At UF/IFAS, we are working on finding solutions for Florida’s citrus growers. This is a summary of one project made possible by state legislative funding for the UF/IFAS Citrus Initiative during the 2018-19 funding cycle. It documents how we are making progress and providing Florida growers with reasonable, pragmatic solutions to successfully grow citrus in this new age of citrus greening.
Researchers: Kelly T. Morgan, Soil and Water Sciences, Davie Kadyampakeni, Soil and Water Sciences, Rhuanito Ferrarezi, Horticultural Sciences
IMPACT: Increased rates of Ca and Mg applied three times per year increased tree canopy growth. Below-ground root growth was also increased which is important in improving nutrient uptake to help rehabilitate HLB-diseased trees. The study also found that by enhancing rates of Mn and Zn overall, the health and growth of HLB-diseased trees could be improved even further. In addition to improving fertilization practices, adjusting tree planting density can help improve overall fruit yields.
The bacterium responsible for citrus greening disease does much of its initial damage below ground, reducing the host tree’s overall fibrous root density by 30% to 70%. This root loss makes it harder for infected trees to acquire water and nutrients from the soil. Because virtually all Florida commercial citrus groves are now affected by citrus greening disease, also known as Huanglongbing or HLB, the state’s citrus growers often find that they need to apply nutrients in smaller amounts, at more frequent intervals, than they did in the days before HLB. Research has also found that applications of Calcium (Ca), Magnesium (Mg), Manganese (Mn) and Zinc (ZN) must be applied to improve tree growth, root development, and yield.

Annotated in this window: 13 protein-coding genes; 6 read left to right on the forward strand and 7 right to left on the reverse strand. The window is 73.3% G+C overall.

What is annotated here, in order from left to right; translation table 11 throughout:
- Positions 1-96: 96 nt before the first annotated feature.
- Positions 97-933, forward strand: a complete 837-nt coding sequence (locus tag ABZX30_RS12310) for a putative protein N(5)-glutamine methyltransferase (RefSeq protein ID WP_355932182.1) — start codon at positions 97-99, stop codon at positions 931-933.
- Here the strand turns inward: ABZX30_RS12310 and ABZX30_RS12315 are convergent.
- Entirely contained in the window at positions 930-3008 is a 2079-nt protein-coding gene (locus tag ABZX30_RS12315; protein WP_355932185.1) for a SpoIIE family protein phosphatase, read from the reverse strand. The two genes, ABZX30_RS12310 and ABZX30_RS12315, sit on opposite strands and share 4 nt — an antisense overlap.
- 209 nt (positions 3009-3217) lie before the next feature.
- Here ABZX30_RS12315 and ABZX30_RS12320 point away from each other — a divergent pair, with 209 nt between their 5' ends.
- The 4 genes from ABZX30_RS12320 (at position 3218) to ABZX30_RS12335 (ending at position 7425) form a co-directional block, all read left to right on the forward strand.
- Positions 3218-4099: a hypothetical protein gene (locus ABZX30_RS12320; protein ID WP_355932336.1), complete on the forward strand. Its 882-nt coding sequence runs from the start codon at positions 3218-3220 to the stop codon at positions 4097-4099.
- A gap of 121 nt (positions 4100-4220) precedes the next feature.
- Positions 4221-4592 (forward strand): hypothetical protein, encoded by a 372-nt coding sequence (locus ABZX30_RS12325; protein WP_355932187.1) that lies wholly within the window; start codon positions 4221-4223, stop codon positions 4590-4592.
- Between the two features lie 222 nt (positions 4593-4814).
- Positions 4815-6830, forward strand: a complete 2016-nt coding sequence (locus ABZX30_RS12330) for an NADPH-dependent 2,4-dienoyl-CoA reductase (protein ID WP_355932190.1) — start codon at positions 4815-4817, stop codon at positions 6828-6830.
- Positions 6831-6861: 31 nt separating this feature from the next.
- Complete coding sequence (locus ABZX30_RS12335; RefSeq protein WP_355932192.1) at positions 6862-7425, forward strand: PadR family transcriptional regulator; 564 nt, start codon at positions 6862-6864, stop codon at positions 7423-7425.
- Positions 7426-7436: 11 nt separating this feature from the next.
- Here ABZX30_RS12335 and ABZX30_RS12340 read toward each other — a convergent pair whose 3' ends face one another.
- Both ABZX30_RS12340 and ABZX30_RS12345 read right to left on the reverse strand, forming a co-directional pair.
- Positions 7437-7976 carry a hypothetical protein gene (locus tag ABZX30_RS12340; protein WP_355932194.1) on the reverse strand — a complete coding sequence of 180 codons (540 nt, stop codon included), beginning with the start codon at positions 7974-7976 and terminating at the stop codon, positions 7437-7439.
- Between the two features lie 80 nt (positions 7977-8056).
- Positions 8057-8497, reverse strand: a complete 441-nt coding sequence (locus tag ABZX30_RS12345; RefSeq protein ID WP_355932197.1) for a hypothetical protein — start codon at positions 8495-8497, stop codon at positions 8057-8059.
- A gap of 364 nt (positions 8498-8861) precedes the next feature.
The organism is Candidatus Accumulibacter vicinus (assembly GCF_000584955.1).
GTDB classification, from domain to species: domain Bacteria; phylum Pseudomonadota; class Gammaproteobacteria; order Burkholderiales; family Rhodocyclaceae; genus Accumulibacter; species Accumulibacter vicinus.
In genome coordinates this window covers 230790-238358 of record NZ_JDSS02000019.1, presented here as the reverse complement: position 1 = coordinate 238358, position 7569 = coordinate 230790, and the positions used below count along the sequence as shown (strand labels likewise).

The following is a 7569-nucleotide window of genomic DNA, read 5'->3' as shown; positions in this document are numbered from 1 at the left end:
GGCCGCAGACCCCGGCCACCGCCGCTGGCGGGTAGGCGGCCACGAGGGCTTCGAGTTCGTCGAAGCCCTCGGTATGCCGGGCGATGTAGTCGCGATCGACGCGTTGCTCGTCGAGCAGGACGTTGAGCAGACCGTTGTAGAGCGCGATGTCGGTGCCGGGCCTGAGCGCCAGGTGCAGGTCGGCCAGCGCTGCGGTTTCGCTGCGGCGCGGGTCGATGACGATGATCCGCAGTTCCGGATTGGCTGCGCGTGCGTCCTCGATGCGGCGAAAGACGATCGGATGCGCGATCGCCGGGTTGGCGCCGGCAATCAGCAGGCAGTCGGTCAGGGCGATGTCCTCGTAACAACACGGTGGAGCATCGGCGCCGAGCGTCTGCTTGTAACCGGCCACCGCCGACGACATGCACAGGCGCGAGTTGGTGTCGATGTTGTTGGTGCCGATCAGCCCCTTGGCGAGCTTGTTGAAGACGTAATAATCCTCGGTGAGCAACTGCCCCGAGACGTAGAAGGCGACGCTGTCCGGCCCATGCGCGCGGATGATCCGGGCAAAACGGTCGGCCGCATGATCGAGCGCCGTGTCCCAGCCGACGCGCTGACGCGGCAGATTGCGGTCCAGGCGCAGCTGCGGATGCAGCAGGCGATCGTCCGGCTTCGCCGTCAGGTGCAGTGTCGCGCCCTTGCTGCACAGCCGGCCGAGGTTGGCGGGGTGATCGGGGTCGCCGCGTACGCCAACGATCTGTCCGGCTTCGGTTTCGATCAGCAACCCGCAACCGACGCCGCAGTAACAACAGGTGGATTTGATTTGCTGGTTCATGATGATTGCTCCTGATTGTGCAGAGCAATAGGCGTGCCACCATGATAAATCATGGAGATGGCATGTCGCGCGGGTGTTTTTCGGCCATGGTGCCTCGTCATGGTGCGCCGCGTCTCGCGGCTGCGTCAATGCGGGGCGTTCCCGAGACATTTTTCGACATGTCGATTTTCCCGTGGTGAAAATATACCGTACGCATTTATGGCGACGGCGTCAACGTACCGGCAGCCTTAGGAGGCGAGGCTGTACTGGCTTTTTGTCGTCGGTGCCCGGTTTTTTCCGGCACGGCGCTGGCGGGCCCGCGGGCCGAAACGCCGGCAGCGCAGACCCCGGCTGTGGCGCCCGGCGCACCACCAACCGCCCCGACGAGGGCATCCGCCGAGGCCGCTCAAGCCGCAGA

Many growers now spray their groves with liquid fertilizer mixtures containing macro- and micronutrients to supplement the use of dry granular fertilizer applied to the soil. To help orange and grapefruit producers better understand the pros and cons of fertilizer sprays, soil and water scientist Kelly Morgan of the UF/IFAS Southwest Florida Research and Education Center led a research project investigating how fertilization rate and tree spacing influenced fruit size and yield. The project involved HLB-positive orange trees planted at Southwest Florida Research and Education Center in Immokalee and Citrus Research and Education Center in Lake Alfred and grapefruit trees planted at Indian River Research and Education Center at St. Lucie County. Experiments were conducted using ground applications of macronutrients (Ca and Mg) and foliar and ground applications of micronutrients (Mn and Zn) on separate groups of trees. Experiments at Indian River Research and Education Center conducted the same experiments on grapefruit trees planted in single rows and staggered rows.
Results after one year of application indicated that the soil and foliar fertilizer application rates had no significant effect. However, applications of Ca+Mg and micronutrients for three years increased canopy and root growth. Researchers have secured funding to continue the study for two more years to determine
whether treatment effects change over time. Experiments on high density grapefruit indicated that single row spacing provided the greater yield than staggered rows.